Oxidative stress has been associated with the development of many diseases, including atherosclerosis, Parkinson’s disease and Alzheimer’s disease.(11) Thus, exposure to CO (either acute or chronic) may be a risk factor for the development of cardiovascular and neurological diseases.
Patients with moderate to severe CO poisoning are at increased risk of developing cardiovascular complications.(12) These complications occur in all age groups regardless of the patient’s underlying health status. In a 2005 study, researchers in Minneapolis evaluated 230 victims of CO poisoning and found that myocardial injury was common in moderate to severe CO poisoning. These same 230 patients were followed for an average of 7.6 years after their exposure. Initially, 85 (37%) patients had an associated myocardial injury, such as ECG changes and elevated cardiac biomarkers, associated with the poisoning. Interestingly, of the 85 who had myocardial injury, 32 (38%) eventually died during the study. In contrast, only 22 (15%) of the 145 patients who did not sustain myocardial injury eventually died.13
Although most of the studies to date have addressed immediate deaths from CO poisoning, other research is starting to demonstrate that long-term mortality may be related to both acute and chronic CO exposure. In a Swedish study, researchers concluded that the incidence of cardiovascular disease and death in nonsmokers was related to COHb levels and suggested that measurement of COHb levels should be a part of risk screening for cardiovascular disease.(14)
CO poisoning can interrupt oxygen delivery to the brain, causing brain hypoxia. This is later followed by oxidative stress that can damage sensitive brain tissue. The detrimental effects of hypoxia and oxidative stress can be either temporary or permanent.
Acute and chronic neurological problems have been documented following CO poisoning. These occur regardless of whether the CO exposure was acute or chronic. It’s believed that the mechanism of brain injuries is related to the production of free radicals—primarily nitric oxide (NO). Normally found in the body, NO causes vasodilatation and can injure or kill cells through oxidative stress. NO levels are increased with CO exposure. In fact, most of the signs and symptoms associated with CO poisoning are primarily due to the vasodilatory effects of NO.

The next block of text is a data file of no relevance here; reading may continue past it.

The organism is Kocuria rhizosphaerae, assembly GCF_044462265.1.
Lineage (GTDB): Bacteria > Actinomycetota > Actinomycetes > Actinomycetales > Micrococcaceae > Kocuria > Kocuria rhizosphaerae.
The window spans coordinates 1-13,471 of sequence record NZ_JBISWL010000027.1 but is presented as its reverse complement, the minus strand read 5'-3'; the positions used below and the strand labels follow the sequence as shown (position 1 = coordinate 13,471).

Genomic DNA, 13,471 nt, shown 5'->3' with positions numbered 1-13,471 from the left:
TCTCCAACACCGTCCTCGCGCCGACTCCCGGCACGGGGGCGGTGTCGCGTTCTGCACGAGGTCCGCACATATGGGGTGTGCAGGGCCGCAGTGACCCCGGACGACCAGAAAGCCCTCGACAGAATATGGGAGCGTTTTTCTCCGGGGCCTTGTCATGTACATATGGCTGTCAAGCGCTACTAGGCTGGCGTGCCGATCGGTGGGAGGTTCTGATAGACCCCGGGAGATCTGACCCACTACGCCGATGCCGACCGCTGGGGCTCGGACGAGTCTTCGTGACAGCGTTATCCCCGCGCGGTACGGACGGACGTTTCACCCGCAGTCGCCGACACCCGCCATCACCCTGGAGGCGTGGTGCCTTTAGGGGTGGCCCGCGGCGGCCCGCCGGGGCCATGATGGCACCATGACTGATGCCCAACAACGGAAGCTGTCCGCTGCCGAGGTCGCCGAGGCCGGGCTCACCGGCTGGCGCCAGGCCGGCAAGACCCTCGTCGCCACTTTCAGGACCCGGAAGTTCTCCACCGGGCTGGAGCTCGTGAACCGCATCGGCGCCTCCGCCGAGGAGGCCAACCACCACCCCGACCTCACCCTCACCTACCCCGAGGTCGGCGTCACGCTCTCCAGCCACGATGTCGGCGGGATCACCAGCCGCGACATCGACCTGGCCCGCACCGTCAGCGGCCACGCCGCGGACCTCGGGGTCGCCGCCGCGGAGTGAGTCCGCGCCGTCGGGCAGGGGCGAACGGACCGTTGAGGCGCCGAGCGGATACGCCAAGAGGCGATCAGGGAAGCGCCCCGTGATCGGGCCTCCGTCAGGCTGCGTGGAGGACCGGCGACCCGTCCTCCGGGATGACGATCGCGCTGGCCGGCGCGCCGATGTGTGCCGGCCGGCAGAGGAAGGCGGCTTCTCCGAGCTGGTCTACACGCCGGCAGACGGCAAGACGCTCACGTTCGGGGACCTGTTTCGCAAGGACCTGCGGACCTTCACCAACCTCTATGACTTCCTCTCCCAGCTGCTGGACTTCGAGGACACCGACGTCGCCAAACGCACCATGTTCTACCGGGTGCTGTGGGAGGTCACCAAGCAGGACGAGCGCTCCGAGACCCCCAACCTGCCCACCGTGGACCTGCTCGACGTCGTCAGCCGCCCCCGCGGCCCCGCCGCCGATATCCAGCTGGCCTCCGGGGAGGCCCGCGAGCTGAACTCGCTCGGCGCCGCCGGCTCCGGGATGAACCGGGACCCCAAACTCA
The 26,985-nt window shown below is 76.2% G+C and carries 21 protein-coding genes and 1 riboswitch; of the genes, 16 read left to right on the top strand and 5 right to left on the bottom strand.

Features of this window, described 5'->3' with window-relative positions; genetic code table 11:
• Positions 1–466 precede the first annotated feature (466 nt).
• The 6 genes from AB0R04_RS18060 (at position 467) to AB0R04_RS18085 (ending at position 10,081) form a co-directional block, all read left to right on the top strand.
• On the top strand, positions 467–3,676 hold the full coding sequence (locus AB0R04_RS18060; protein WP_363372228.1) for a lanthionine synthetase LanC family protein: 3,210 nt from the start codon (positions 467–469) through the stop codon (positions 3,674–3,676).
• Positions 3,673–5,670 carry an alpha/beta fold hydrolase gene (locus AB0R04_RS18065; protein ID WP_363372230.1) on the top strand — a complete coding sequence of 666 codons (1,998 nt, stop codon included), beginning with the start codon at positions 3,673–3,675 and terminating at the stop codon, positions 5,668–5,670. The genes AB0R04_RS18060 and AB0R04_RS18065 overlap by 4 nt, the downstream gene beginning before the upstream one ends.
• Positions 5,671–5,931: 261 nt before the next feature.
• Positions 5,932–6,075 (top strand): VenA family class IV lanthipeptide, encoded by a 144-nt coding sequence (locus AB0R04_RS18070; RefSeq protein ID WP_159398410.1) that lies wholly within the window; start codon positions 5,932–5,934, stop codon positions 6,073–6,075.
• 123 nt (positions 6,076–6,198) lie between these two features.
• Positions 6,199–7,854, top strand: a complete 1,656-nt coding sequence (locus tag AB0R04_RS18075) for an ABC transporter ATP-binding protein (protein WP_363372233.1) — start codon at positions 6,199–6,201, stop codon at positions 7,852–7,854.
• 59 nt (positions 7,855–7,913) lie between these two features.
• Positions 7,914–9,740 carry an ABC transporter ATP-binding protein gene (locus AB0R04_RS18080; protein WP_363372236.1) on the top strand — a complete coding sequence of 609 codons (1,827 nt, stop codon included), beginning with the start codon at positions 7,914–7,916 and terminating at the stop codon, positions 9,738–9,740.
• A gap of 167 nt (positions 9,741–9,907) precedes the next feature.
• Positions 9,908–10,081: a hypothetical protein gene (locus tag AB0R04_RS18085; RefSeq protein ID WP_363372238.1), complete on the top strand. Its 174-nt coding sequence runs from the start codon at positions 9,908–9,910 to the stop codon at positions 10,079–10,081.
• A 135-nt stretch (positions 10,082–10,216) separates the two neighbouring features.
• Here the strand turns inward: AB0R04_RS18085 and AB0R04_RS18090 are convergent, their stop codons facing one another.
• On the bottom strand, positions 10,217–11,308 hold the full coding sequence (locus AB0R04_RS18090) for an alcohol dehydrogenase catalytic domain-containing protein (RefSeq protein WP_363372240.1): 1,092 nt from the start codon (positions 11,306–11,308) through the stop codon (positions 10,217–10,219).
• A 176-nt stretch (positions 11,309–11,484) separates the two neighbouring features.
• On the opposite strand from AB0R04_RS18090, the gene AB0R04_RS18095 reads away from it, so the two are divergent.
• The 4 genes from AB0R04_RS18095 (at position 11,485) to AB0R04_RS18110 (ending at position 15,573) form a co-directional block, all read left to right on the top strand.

Numerous neurological findings reported following CO exposure are primarily affective and cognitive. In a study of 127 CO-poisoned patients, researchers found depression and anxiety were common, and they were often permanent.(15) Delayed neurologic syndrome (DNS) has been identified as a complication of acute and chronic CO poisoning.(16) In DNS, recovery from the initial CO poisoning is seemingly apparent, only to have the patient develop behavioral and neurological deterioration, often permanent, anywhere from two to 40 days later. Other neurologic complications, such as Parkinsonism (findings that mimic Parkinson’s disease), have been reported with DNS.(17)
Cyanide (CN) is a highly toxic substance that results from the combustion of materials often found on fire scenes, including plastics, rubber and silk. CN affects an enzyme in cells that uses oxygen for energy production. The signs and symptoms of CN poisoning can be similar to those of CO poisoning, and we now know the mechanisms of action are similar. However, unlike CO, the effects of CN occur rapidly and are more pronounced.
Smoke is a complex mixture of airborne solid and liquid particulates and gases that develop when materials undergo vaporization or thermal decomposition.18 This vaporization and decomposition can liberate various toxins, many of which are detailed in Table 1. Although the effect of these agents is unclear, exposure to some (e.g., aromatic hydrocarbons) has been linked to cancer development.
Prevention as a Solution
The solution to mitigating the toxic effects of smoke and fireground risks, and thus many of the occupational risks of firefighting, is through prevention and treatment. This can be achieved through several efforts, including use of safe firefighting tactics (including safe overhaul) that mitigate unnecessary risks and exposures, and use of proper protective equipment (PPE) and clothing.